Symbol for Birmingham New Street
Next time you visit a main station in a major UK city, look out for a rather beautifully-designed graphic symbol representing your location. You might have to search quite hard though
In 1999, design studio Lloyd Northover was commissioned by Railtrack to create new wayfaring systems for its stations. As well as a new signage system, the studio also created a set of circular graphic badges to represent 14 major stations, each referencing local architecture or the station name.
Symbol for Edinburgh Waverley referencing Edinburgh Castle
According to the Beauty of Transport blog, these signs have fallen out of use somewhat – they no longer feature on printed material, for example, and their use on signage is haphazard. Changes of ownership may mean that some disappear altogether. Among transport fans they remain, however, well thought-of – so much so that the Beauty of Transport is predicting that they may well become the next highly collectible pieces of UK railway memorabilia.
Manchester Piccadilly based on Victorian viaducts
CR spoke to Lloyd Northover co-founder John Lloyd about the project.
What was the original intention for the symbols?
As part of a long-term branding and signing programme by Lloyd Northover, each of Railtrack’s 14 designated major stations was conceived as a destination in its own right. The aim was to enhance and communicate the distinct personality of each of the major stations following their renovation and upgrading with new facilities.
How was it decided which stations should have one?
There were 14 major stations initially; they were all significant destinations and termini, and were usually at the end (or beginning) of the lines.
How does the colour of each symbol relate to the station?
To some extent, the colours are arbitrary. They were chosen to work well with the dark blue used for the wayfinding system developed by Lloyd Northover for use across the entire Railtrack network, and to be sympathetic with the railway architecture and local surroundings.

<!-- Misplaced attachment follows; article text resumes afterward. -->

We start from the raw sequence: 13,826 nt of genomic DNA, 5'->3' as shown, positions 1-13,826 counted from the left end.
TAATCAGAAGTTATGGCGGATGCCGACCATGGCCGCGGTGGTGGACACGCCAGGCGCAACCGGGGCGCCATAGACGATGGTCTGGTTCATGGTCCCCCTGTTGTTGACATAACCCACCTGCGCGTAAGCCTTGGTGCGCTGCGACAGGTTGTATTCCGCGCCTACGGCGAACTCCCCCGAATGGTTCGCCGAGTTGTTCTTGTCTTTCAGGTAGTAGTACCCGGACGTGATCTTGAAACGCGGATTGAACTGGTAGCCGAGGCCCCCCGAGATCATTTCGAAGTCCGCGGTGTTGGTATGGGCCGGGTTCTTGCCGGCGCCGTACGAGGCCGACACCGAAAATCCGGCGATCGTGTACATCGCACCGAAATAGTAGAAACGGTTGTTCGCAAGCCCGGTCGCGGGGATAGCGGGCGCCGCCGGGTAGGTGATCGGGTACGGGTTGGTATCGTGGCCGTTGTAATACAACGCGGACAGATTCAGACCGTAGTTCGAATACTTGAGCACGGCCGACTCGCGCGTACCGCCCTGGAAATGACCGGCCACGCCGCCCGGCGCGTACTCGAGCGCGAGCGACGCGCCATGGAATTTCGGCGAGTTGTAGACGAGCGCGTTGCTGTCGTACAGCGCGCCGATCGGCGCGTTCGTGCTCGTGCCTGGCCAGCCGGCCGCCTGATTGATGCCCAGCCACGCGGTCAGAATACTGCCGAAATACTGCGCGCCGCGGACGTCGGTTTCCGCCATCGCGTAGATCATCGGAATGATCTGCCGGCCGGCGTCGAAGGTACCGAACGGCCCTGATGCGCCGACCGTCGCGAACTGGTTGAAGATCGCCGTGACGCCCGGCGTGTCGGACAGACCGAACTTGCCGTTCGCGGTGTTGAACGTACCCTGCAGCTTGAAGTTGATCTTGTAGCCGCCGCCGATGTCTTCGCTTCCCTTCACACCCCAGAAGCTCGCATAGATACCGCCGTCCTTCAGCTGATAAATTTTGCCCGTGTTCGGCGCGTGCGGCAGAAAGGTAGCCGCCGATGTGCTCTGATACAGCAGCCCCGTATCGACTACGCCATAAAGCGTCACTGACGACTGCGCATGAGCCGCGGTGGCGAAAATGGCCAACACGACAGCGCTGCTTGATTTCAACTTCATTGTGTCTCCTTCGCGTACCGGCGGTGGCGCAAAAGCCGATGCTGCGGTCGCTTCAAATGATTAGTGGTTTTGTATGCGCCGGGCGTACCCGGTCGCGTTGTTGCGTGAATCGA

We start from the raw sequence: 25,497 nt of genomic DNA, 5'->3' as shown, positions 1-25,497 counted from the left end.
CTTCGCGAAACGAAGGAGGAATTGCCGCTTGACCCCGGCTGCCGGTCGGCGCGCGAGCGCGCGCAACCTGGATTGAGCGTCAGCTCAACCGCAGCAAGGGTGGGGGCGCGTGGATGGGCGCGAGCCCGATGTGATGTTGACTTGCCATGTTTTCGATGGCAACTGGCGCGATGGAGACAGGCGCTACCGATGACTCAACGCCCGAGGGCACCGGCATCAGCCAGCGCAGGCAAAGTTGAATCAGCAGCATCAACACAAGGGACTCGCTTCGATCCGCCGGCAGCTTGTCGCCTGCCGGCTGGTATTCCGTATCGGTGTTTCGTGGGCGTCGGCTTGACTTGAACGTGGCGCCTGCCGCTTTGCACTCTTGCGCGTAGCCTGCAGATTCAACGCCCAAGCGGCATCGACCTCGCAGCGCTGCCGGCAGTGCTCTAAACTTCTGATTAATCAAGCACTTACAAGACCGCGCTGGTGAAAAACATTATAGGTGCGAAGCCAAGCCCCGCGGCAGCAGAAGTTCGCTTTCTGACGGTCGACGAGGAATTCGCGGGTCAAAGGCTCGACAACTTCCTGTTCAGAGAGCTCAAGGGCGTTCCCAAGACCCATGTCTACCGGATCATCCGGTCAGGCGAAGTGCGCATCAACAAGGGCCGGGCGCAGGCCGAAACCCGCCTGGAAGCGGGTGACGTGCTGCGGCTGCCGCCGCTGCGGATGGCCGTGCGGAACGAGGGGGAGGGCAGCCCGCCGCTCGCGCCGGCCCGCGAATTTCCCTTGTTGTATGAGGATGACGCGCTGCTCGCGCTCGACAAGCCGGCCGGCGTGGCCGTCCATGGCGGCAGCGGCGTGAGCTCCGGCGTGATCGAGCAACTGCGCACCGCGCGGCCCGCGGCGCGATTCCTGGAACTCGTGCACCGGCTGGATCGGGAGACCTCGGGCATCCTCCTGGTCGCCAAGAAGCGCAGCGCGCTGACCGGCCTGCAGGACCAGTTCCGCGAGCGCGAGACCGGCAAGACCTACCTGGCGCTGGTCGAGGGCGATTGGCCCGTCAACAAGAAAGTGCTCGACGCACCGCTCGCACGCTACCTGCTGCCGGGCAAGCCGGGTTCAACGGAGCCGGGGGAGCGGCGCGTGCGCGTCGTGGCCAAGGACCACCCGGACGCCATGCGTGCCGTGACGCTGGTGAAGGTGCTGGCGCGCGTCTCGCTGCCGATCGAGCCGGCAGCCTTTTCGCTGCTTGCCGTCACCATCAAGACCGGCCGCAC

Glasgow Central references Mackintosh
Which of the symbols do you think worked best and why?
I am particularly fond of the Paddington symbol (shown above) because, when you are in that station, you can immediately see the visual connection between the symbol and the station environment.
Gatwick recalls flight
London Euston recalls the Euston arch
What do you think of the way in which they have been applied?
The symbols were conceived as a key component of the Railtrack identification, wayfinding, and information system and were carefully applied within that context. The sign system developed by Lloyd Northover included a new set of pictograms and a newly designed typeface for use on fixed and digital signs; the designers named this typeface Brunel. At each major station, the relevant symbol appears on these signs and its colour also appears on the signs as accents. Overall, I was pretty pleased with the way the symbols were used.
London Bridge references the view across to St Paul’s
Were there plans to do more with them which were never realised?
No. The main objective was to use the symbols in the station environments and that worked well. Limited use was also made of them in promotional contexts.
Waterloo’s lion used to stand outside the station before being moved to City Hall
See more of John Lloyd’s work at johnlloyd.uk.com
Out now, the May 2013 issue of Creative Review is our biggest ever. Features over 100 pages of the year’s best work in the Creative Review Annual 2013 (in association with iStockphoto), plus profiles on Morag Myerscough, Part of a Bigger Plan and Human After All as well as analysis, comment, reviews and opinion
You can buy Creative Review direct from us here. Better yet, subscribe, save money and have CR delivered direct to your door every month. If you subscribe before May 3, you will get the Annual issue thrown in for free. The offer also applies to anyone renewing their subscription. Details here
CR for the iPad
Read in-depth features and analysis plus exclusive iPad-only content in the Creative Review iPad App. Longer, more in-depth features than we run on the blog, portfolios of great, full-screen images and hi-res video. If the blog is about news, comment and debate, the iPad is about inspiration, viewing and reading. As well as providing exclusive, iPad-only content, the app will also update with new content throughout each month